Democrats take the House; Republicans retain the Senate
2018-11-07 15:46:00

Supporters of Sen. Bill Nelson (D-FL) react during an election night event at the Embassy Suites on Nov 6, 2018 in Orlando, Florida. Nelson is running against Republican Governor of Florida Rick Scott for the Florida Senate seat.[Photo/VCG]

WASHINGTON - Democrats rode a wave of dissatisfaction with President Donald Trump to win control of the US House of Representatives on Tuesday, giving them the opportunity to block Trump's agenda and open his administration to intense scrutiny.

In midterm elections two years after he won the White House, Trump and his fellow Republicans expanded their majority in the US Senate following a divisive campaign marked by fierce clashes over race, immigration and other cultural issues.

But Tuesday's results were a bitter outcome for Trump after a campaign that became a referendum on his leadership.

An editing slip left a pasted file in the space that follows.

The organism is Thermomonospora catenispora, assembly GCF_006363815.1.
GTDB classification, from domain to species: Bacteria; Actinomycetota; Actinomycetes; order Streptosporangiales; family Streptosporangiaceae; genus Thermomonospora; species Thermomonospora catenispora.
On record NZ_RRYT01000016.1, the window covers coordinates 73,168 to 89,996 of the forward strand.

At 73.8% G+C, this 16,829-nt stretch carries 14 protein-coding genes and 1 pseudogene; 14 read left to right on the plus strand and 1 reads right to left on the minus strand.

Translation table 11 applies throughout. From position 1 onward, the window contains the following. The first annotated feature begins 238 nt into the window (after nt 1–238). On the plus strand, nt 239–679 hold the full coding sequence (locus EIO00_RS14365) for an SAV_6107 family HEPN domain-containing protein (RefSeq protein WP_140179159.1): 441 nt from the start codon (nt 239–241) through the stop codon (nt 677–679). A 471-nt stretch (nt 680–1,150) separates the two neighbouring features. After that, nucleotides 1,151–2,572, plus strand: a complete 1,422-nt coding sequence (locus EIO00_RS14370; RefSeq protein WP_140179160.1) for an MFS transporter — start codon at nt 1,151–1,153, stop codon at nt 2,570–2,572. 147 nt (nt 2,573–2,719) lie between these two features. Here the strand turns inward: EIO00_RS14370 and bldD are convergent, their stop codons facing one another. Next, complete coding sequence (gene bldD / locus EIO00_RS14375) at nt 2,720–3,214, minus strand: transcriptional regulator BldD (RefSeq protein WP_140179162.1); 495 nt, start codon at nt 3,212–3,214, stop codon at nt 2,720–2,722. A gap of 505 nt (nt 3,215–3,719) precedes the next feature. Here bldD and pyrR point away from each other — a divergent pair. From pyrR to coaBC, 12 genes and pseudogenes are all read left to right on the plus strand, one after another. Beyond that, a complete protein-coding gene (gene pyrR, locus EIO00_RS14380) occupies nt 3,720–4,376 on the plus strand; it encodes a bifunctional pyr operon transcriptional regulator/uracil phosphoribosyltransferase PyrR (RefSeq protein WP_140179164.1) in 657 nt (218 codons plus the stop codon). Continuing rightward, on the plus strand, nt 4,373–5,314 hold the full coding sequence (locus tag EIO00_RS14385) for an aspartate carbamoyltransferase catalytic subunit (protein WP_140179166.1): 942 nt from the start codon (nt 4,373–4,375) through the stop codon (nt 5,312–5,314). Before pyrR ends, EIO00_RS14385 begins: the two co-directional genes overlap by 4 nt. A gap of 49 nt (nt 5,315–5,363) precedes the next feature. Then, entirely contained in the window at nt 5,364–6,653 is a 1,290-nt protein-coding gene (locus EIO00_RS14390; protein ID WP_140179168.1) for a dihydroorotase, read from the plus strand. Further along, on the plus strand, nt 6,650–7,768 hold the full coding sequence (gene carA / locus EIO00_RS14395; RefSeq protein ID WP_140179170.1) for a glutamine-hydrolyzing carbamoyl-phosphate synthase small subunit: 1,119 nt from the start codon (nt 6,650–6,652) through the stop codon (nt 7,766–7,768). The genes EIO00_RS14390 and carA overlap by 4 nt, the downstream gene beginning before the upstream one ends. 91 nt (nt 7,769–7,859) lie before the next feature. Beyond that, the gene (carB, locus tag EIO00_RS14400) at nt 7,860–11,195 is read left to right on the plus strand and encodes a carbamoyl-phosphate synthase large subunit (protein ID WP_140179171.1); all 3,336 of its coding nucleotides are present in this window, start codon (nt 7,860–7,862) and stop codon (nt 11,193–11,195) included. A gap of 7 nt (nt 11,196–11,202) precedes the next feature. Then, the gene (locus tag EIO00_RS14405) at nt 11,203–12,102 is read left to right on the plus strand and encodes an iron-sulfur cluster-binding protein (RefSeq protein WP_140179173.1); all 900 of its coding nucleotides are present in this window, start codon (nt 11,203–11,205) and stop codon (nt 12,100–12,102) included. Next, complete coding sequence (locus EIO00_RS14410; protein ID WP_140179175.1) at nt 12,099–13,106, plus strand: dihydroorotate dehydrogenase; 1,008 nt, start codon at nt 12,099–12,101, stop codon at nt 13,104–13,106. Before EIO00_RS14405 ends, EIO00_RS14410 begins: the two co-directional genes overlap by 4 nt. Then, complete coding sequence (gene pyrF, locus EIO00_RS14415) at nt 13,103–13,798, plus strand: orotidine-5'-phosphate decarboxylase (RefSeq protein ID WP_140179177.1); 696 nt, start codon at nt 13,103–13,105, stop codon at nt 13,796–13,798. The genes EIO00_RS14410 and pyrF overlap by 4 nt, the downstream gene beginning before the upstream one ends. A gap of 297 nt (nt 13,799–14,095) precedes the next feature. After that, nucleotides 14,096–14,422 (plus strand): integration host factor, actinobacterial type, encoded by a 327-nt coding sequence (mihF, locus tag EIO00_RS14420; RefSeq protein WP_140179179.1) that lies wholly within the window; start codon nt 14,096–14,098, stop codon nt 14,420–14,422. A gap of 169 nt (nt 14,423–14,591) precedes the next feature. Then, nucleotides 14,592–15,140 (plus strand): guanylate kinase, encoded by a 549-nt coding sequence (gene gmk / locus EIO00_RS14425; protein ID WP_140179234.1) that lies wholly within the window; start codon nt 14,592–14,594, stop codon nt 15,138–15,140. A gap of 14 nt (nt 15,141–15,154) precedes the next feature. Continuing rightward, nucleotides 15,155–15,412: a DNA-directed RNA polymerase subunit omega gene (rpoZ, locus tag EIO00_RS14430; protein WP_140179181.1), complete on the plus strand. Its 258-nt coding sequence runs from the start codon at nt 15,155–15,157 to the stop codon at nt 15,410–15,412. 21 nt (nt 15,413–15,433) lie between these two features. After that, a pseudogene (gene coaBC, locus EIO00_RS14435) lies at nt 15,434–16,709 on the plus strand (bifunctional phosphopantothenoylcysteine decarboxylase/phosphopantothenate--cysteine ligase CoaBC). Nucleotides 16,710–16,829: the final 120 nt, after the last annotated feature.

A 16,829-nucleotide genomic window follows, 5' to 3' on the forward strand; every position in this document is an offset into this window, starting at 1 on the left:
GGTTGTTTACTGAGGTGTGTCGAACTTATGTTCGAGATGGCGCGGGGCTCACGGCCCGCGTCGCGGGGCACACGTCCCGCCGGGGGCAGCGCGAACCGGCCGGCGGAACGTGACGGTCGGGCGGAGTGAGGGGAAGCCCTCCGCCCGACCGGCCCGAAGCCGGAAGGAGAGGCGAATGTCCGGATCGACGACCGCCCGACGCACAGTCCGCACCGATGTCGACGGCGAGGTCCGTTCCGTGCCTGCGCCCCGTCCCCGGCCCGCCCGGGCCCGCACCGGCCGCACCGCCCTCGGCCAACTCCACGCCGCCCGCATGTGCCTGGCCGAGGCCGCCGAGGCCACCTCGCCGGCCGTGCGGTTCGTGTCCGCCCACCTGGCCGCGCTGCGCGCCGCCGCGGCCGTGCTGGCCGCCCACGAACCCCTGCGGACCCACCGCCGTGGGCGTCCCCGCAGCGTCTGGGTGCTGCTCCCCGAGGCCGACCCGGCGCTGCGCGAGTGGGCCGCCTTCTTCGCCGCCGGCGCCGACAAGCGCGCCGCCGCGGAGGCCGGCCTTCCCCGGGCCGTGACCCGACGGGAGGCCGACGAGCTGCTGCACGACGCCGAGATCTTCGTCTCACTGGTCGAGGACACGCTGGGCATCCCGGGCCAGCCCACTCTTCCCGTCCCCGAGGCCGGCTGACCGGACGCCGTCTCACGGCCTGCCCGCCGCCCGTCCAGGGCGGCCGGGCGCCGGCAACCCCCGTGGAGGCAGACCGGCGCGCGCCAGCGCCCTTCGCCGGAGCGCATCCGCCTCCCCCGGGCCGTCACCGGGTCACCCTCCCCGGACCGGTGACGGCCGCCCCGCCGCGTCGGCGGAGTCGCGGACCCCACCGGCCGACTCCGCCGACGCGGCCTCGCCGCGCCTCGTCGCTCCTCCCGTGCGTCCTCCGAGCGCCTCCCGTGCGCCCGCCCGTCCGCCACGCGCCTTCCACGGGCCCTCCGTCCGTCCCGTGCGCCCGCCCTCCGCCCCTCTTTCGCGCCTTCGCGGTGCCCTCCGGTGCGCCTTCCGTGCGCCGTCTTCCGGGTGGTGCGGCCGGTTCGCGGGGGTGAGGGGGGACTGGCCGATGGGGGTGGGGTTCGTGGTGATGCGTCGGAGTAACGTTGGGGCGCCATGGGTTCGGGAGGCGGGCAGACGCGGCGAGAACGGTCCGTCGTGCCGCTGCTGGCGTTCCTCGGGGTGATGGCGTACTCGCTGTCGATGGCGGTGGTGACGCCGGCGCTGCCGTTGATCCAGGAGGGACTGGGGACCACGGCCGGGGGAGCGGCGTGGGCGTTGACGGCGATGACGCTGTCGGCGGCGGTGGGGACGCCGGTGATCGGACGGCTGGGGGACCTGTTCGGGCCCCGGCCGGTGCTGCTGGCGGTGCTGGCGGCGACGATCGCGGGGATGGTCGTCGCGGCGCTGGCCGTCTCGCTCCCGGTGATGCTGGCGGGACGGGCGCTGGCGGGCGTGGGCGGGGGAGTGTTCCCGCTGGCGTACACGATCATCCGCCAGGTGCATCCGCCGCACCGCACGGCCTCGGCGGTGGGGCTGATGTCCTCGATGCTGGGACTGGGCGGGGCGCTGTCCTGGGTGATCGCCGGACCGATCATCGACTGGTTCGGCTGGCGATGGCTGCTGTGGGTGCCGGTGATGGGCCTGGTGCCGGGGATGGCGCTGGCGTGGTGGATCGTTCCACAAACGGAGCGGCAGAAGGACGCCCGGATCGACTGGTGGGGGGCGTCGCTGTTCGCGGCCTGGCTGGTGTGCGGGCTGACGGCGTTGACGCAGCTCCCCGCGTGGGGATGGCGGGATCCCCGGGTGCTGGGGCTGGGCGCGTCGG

NBC News projected Democrats would hold a 229-206 House majority, taking over control from the Republicans for the first time in eight years. Other media outlets also projected that the Democrats would pick up at least the 23 Republican-held seats they needed to win to gain a majority.

With a House majority, Democrats will have the power to investigate Trump's tax returns, possible business conflicts of interest and allegations involving his 2016 campaign's links to Russia.

They also could force Trump to scale back his legislative ambitions, possibly dooming his promises to fund a border wall with Mexico, pass a second major tax-cut package or carry out his hardline policies on trade.

A simple House majority would be enough to impeach Trump if evidence surfaces that he obstructed justice or that his 2016 campaign colluded with Russia. But Congress could not remove him from office without a conviction by a two-thirds majority in the Republican-controlled Senate.

Democrats in the House could be banking on launching an investigation using the results of US Special Counsel Robert Mueller's already 18-month-old probe of allegations of Russian interference on Trump's behalf in the 2016 presidential election. Moscow denies meddling and Trump denies any collusion.

Source: chinadaily.com.cn Editor: Hiram